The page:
They should also have the right to be listened to, without
the waters getting muddied. j

r
Florida
Alligator
s Y
Phyllis Gallub
Editor-In-Chief
Ken McKinnon
Managing Editor
Gary Grunder
News Editor
- M
V )
A
BH
a iHH
I f 11 I
We need people

Editorial
Continue with
Middlebrooks
Endorsements arent easy.
Especially when the campaign has been dull, and no real
issues are discussed. But one group is better than the others.
So The Alligator editorial board has decided to endorse
the Common Cause presidential and vice presidential
candidates.
We think Don Middlebrooks and Sam Taylor have proven
themselves to be concerned and student-oriented.
Middlebrooks has worked in the public defender
program, been president of Florida Blue Key (a mens
leadership honorary), a member of the Student Budget &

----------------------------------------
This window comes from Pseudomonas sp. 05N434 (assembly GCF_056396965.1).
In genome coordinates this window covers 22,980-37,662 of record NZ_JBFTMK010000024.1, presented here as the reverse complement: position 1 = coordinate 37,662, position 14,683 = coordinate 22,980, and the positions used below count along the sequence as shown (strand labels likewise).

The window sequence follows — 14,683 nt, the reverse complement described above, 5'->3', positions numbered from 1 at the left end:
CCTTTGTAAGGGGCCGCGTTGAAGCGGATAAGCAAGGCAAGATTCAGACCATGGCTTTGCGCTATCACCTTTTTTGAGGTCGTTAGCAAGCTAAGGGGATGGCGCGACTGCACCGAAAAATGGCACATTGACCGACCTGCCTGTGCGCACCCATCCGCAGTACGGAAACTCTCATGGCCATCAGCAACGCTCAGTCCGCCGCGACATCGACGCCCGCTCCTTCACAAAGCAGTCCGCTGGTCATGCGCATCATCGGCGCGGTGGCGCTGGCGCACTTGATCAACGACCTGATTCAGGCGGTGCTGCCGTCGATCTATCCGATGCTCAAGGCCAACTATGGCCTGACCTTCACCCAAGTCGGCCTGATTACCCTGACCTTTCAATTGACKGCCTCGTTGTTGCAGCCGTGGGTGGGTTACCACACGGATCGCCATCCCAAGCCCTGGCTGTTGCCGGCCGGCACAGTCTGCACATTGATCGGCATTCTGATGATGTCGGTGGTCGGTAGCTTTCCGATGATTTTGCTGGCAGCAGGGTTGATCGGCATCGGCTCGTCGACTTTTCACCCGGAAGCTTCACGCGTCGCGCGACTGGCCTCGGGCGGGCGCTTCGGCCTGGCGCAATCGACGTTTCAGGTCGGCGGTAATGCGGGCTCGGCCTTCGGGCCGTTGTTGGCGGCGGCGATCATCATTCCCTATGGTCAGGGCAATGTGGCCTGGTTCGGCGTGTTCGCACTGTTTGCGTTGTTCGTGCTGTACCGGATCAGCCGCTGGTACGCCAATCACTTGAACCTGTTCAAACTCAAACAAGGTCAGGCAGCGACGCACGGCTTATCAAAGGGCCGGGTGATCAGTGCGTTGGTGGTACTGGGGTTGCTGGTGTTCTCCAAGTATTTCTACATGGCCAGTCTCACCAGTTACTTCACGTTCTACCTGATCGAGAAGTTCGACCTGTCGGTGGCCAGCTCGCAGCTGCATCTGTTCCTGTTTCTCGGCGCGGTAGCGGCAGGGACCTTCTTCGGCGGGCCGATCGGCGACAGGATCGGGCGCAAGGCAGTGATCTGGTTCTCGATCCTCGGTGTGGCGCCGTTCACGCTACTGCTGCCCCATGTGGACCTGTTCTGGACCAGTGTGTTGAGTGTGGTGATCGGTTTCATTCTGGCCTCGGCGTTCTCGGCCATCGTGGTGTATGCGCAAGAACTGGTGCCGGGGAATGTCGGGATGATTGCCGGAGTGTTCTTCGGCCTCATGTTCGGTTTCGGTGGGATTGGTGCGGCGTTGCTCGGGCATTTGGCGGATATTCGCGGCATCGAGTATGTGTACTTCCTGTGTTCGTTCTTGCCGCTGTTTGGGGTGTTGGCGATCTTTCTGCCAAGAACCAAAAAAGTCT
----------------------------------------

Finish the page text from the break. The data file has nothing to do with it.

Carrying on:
Finance Committee and the UF Hall of Fame.
His running mate Sam Taylor is the former director of
Operation Outreach, a member of the Presidents
Committee on Disadvantaged Students, a member of the
Minority Affairs Council and former chairman of the Black
Student Union.
But Taylor and Middlebrooks have something else to
recommend them besides paper qualifications. They will
carry on the programs whicl| this years Student
Government has begun.
We think under Steve Uhlfelder, SG has become more
relevant and interested in more than getting a job in
Tallahassee for all student politicos.
Middlebrooks is interested in continuing the efforts
toward making SG a more viable force on campus.
Some say Middlebrooks will take the same
non-negotiable stand against President OConnell that
they feel Uhlfelder has taken all year.